#1 What do you eat?
When I explain to people that I don’t eat meat or any kind of dairy, they often start to think there are no other options and they wonder what it is that I can eat. There is actually a HUGE variety, so I certainly can’t list everything here. But I grew up eating mostly fruits and vegetables, so for breakfast every morning I make myself a smoothie with a banana, frozen fruit, and almond milk. As the day goes on, I will often eat fresh fruit like watermelon, apples, oranges, strawberries, grapes, and anything in between. Before dinnertime rolls around, I like to eat carrots and/or pretzel crisps with hummus or avocado. For dinner, there are a lot of options as well. When I’m at home, a few examples of what my mom might make for dinner are build-your-own burritos with fajitas, rice, beans, guacamole, vegan sour cream, etc.; a number of different pastas; a number of different soups; pizza with vegan cheese and vegetable toppings; pancakes with vegan sausage . . . and the list goes on! After some practice and experimenting, it becomes easy to substitute dairy ingredients with almond milk, flax, and other vegan substitutes you can buy at the store. While I’m in college, staying vegan proves to be much more difficult because I don’t have access to a kitchen, but there are microwaveable vegan meals that can be bought at grocery stores as well as the frozen leftovers I bring back from my house.
#2 Where do you get your protein?
In short, I get protein from beans, nuts, and a variety of fruits and vegetables. By eating a variety of fruits and vegetables, I can consume different types of amino acids, which build up to become protein. Most Americans actually have a misconception about protein, which I wrote about last week in The Truth About Protein.
#3 What’s the difference between vegan, vegetarian, pescatarian?
A vegetarian is someone who does not eat meat at all. A pescatarian is someone who does not eat most meat, but does eat fish. A vegan is someone who does not eat animal products. So not only does a vegan avoid eating meat, but vegans also do not eat anything containing milk, eggs, cheese, butter, etc.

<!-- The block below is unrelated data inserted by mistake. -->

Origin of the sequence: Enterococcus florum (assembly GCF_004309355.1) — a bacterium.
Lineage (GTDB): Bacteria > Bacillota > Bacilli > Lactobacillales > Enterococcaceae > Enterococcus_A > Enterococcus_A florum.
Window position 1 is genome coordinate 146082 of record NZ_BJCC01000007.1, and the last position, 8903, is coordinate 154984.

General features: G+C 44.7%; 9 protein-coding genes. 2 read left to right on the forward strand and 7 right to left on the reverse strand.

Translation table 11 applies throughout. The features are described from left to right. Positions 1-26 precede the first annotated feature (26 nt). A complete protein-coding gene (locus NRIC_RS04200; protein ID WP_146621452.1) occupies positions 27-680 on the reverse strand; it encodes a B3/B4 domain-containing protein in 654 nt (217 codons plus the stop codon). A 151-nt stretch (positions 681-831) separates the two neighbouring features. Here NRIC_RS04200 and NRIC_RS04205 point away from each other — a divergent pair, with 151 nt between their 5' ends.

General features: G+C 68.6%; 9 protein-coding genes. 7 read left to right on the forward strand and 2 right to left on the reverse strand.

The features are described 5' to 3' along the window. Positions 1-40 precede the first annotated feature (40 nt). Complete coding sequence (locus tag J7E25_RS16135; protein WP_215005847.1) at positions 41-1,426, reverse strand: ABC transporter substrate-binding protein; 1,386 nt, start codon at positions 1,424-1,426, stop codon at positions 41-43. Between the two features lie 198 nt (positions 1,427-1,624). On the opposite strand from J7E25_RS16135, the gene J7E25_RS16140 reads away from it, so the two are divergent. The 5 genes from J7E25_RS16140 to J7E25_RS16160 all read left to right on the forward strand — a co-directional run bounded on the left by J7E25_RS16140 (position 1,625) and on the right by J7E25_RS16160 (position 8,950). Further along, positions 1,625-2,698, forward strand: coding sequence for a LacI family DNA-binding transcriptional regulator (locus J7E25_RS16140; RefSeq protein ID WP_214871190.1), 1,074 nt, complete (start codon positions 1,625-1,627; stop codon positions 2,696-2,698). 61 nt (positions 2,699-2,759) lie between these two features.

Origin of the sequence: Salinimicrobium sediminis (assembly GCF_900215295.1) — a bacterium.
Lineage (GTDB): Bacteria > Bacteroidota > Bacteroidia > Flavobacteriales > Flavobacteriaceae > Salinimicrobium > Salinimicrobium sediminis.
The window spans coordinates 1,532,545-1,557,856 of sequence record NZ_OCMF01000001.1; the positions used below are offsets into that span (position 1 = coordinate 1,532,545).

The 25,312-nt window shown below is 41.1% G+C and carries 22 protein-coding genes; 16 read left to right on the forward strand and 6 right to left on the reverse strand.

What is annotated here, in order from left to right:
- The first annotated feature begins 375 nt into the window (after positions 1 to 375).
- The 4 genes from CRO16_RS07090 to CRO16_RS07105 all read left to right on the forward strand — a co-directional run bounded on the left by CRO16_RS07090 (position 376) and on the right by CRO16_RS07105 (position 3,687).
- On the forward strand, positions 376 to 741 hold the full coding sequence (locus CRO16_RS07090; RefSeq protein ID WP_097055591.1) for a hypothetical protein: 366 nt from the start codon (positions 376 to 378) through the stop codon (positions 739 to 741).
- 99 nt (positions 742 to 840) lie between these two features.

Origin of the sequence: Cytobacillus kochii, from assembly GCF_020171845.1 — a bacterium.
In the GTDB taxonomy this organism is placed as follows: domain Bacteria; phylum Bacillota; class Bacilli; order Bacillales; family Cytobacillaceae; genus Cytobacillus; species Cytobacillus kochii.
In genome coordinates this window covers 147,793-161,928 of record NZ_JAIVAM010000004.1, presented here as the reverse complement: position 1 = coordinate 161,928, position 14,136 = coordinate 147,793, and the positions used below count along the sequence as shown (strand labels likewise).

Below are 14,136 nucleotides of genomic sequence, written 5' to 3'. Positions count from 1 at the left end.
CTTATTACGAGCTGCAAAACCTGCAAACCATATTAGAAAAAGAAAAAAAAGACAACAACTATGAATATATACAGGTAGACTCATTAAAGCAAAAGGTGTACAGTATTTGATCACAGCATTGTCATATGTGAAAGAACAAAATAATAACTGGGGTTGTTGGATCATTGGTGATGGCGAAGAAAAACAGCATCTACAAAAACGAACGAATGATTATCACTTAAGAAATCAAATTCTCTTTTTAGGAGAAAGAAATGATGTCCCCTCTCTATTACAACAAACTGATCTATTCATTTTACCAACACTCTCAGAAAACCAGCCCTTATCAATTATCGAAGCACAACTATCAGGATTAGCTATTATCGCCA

#4 Is honey vegan?
This is a debated topic amongst vegans. An article by PETA explains that vegans should not eat honey because bees are factory-farmed animals that suffer. For example, many bees are killed during transportation and queen bees often have their wings cut off. Still, a lot of vegans are willing to eat honey because they figure that insects don’t suffer as much as other animals, or they don’t really see insects as animals. In my opinion, honey is not vegan because insects are indeed animals producing this honey, and to be vegan means to eat no animal products.
#5 How do you get Vitamin B12?
I am often low on vitamin B12. To combat this, I take B12 supplements once a week. There are also a number of B12 fortified foods that vegans can eat.
#6 Doesn’t the Bible endorse eating animals?
Yes and no. There are passages that support eating meat and there are passages that support eating plants. In the original state of the earth, however, Adam and Eve did not eat meat — they only ate plants. Genesis 1:29-30 says this:
“Then God said, ‘I give you every seed-bearing plant on the face of the whole earth and every tree that has fruit with seed in it. They will be yours for food. And to all the beasts of the earth and all the birds in the sky and all the creatures that move along the ground—everything that has the breath of life in it—I give every green plant for food.’ And it was so.”
After the Fall, however, death was introduced to the world, and God allowed people to eat animals. Genesis 9:3 says this:
“Everything that lives and moves about will be food for you. Just as I gave you the green plants, I now give you everything.”
So, eating meat is not a sin. I choose to be vegan for the sake of being healthy and for the sake of the factory-farmed animals who suffer badly.
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